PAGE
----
The atmosphere at the club is chaotic; there’s a Halloween potluck and dance assembling. Friends flit in and out and talk, smoking or vaping outside and loudly laughing; the energy is high. Flirtations – eyes casting about at one another. Parcels of hot food unwrapped and placed on the tables. It’s cold and crisp outside and warm and convivial indoors. I love seeing people in costume – some of them rag-tag or incomprehensible, others quite developed. You discover a little more about your friends when you see them in their glad rags.
We’re crossing F street and Phoenix asks me for the difference between empathy and sympathy. And this leads to a discussion on two tangential experiences: commiseration and understanding. Watching my children grasp new concepts so swiftly, it’s still breathtaking all these years in. I don’t know what brought these emotional-relations topics on but I can think of some salient, personal examples in our lives, and I share them with my oldest as I feel the steering wheel hot under my hand. I glance across the street at a carved wooden structure; the sun is hitting the swollen river and I’d planned to let my oldest drive us down to class today but we were feeling rushed. Phoenix has his new learner’s permit folded up in his wallet, which he’s learning to take everywhere with him.
The fall is suddenly upon us, and it is indescribably wonderful. I’ve felt this exact autumn in my bones most of my forty-one years and I could recognize it with only a handful of my senses. I remember the last ninety-plus degree day, just a short few weeks ago, and then suddenly the temperature dropped. It is still warm enough, with rich rains, sometimes violent ones. My husband kept watering our sparse tomato plants right up until last week, although I told him there was not enough summer warmth left to coax the green fruits into ripeness.
The weather may be dipping into fall but it’s still plenty warm out, the sun is still hot on my skin and the heat catches and holds in my pigtails as my sponsor and I step out of the grocery store – carrying small packets from the deli and in my case, a quaint salad roll of basil, avocado, and cucumber – and travel to her car. She’s a far-parker, like my late father. It feels delicious outside.
I have decided a huge amount of conventional wisdom about teenagers is utter bollocks, as they say. Teenagers are not ridiculous or less-than; they do not deserve our smart-aleck comments and eye rolls. They do not warrant our smug and authoritarian parenting. My teens are not rude, entitled, “crazy”, “hormonal”, non-sensical. They are not especially loud or dirty. They are exactly as I would have predicted from my incredibly extensive and intensive experience unschooling them through childhood: they are whip-smart, kind, funny, sensitive, and joyful. They are genuinely interested in other people, not just themselves. They are interested in the whole of life, not just work. They do not have the martyred energy, the passive aggressive forms of communication, the entitled and inflexible attitudes of adults. They respond to criticism or correction with open-mindedness and they change their behaviors if their behaviors are deemed problematic.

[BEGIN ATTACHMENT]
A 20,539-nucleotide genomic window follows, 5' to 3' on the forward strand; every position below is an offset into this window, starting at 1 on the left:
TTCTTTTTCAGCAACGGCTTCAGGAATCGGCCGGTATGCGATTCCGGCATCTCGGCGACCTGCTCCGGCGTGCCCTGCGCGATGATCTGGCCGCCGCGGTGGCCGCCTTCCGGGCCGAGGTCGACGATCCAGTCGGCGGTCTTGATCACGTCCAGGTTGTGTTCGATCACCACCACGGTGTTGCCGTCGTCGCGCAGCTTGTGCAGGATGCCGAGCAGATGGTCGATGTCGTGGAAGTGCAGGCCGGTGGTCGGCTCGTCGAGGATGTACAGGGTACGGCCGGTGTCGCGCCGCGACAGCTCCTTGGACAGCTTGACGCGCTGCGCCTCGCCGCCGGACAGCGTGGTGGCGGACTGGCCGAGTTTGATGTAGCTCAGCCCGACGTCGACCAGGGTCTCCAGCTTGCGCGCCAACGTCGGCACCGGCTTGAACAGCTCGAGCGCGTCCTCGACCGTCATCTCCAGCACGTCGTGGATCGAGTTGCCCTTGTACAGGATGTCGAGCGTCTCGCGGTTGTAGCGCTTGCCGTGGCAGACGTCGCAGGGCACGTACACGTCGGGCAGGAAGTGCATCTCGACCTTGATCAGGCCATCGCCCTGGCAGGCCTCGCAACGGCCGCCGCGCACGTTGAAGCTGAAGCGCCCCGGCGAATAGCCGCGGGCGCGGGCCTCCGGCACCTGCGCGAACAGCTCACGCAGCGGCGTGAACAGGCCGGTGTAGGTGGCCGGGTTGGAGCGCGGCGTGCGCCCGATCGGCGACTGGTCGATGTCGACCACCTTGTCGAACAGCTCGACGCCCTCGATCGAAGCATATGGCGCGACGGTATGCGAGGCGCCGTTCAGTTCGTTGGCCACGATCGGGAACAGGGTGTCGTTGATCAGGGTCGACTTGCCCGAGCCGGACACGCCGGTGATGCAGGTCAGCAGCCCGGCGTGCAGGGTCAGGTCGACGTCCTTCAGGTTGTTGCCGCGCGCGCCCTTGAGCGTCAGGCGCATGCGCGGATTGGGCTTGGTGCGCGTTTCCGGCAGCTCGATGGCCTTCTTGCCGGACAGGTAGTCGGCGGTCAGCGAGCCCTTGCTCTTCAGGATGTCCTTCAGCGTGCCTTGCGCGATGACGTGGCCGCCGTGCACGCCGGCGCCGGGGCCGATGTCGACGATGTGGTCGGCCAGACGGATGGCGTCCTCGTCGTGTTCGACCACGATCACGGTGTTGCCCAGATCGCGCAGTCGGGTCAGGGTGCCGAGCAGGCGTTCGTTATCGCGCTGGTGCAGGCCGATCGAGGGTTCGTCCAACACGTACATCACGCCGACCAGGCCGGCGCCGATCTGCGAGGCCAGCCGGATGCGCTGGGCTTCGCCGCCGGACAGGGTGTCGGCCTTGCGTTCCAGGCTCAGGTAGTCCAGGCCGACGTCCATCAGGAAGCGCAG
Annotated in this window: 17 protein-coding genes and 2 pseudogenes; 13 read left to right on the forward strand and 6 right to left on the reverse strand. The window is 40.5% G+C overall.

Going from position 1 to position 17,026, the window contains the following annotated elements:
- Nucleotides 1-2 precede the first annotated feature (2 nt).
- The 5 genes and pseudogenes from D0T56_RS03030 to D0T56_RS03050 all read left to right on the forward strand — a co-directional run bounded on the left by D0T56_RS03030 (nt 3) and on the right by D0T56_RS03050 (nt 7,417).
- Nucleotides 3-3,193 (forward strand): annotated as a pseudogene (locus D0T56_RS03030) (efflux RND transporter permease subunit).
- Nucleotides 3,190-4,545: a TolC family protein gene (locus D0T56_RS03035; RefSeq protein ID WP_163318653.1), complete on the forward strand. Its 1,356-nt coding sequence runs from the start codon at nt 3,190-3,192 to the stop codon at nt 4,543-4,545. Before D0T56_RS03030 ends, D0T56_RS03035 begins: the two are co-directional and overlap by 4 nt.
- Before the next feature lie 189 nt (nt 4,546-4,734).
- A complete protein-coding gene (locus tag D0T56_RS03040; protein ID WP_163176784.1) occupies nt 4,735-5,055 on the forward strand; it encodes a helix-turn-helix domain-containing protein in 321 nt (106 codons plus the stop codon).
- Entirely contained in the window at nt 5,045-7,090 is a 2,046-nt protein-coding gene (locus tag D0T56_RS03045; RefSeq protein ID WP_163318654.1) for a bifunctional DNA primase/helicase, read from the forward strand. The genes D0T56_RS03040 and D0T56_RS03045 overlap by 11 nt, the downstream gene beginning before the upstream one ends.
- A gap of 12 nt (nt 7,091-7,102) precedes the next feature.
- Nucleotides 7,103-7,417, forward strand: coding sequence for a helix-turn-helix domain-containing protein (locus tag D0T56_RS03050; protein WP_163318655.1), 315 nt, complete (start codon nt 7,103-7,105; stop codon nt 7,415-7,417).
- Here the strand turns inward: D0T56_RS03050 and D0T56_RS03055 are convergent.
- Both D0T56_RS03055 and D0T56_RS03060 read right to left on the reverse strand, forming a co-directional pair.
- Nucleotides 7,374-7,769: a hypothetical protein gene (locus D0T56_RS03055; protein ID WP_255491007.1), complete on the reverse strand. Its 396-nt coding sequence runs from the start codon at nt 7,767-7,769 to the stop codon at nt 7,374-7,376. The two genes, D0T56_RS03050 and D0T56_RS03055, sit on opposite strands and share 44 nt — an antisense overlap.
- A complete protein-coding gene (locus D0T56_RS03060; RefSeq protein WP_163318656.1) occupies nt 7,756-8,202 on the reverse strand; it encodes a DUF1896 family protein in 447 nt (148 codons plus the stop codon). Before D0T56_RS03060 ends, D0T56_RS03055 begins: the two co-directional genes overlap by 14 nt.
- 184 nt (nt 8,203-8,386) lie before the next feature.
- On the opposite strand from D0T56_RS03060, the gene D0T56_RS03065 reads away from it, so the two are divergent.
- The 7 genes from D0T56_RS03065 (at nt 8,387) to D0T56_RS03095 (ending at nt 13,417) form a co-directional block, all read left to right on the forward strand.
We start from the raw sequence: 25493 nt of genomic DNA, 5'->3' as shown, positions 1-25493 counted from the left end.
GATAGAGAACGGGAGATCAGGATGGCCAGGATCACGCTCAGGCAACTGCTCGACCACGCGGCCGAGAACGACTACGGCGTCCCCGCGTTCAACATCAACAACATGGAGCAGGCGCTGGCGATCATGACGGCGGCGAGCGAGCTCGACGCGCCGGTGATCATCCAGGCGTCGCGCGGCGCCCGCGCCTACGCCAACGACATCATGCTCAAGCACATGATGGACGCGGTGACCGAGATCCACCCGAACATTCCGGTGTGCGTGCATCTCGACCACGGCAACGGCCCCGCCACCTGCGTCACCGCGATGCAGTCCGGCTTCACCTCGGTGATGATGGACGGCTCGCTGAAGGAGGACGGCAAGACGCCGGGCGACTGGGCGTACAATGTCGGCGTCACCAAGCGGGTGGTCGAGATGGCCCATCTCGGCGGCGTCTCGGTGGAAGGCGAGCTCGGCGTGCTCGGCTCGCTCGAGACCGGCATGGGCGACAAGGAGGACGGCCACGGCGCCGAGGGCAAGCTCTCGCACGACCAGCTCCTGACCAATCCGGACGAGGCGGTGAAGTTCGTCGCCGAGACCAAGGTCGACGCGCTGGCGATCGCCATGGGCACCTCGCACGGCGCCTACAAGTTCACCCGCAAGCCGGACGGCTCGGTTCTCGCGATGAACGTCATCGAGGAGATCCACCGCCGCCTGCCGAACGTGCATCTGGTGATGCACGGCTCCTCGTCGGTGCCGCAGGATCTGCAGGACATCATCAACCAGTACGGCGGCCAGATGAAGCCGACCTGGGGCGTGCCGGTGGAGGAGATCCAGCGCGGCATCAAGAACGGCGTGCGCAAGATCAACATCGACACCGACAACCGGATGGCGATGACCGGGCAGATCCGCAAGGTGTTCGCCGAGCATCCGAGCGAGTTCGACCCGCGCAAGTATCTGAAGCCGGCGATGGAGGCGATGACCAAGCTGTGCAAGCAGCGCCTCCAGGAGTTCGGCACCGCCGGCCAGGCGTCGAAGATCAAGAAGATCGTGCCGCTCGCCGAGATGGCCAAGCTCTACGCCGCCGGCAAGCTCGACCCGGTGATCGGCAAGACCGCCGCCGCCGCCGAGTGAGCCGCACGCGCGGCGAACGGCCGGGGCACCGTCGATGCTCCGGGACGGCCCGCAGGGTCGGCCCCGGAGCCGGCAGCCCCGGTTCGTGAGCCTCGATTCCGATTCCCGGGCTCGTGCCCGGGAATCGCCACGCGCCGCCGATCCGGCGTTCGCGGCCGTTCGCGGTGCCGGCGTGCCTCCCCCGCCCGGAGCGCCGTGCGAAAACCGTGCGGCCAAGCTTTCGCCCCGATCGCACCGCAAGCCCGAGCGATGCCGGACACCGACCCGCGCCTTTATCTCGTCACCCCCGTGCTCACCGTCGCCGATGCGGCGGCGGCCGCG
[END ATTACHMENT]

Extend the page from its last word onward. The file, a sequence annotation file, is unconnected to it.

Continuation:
If the citizens of this country were anything like my teenagers, the world would be a much better place.
There is a perfectly lovely woman at a local shop who always greets me warmly, and makes genuine, caring conversation with my husband and I when she sees us. She is a homeschooler and so that, I feel, is why she reaches out to connect. But she is a very different type of homeschooler than we: she uses a strict curriculum (for her several children), and the family is an evangelical Christian. Today I got to have that conversation I’ve had so many times in the last few years:
Her: “‘Boys’? I thought you had a boy and a girl?”
Me, smiling: “We thought so too! But we were wrong.”
I wait a beat. It takes most people a second to process what I might be saying.
I’ve been singing “Twenty Four Hours from Tulsa” over the last day, to myself. The Dusty Springfield version, of course; there is no other version. While I’m sewing or working her voice pierces my heart. I can sing as dramatically as I like, in front of my children. In front of no one else, in fact. Maybe I’ll grow a little less shy, or perhaps my children are just the most special people in my heart, and who can know the unvarnished Me.
Our dryer broke today but only after I had about eight loads of wet laundry waiting. I search online and find a heating element but in the meantime, we need towels and clean sheets. So at 10 PM I’m sitting on my mother’s couch waiting for a single load to finish; the rest of our wet clothing and linens are bundled into large black garbage bags and rest on her tidy laundry room floor. We always talk about world events and cultural phenomena when I visit with my mother. Tonight I mention the disturbing, disgusting tax breaks our country’s mega-rich receive and my mom interrupts me to angrily hold aloft her popsicle, “Like these! These are half as big as they used to be, and they cost twice as much! It makes me so angry!” I look down at my popsicle – lime flavor, duh! – and I realize, Sonofabitch, this damn thing is smaller. Life’s a bitch.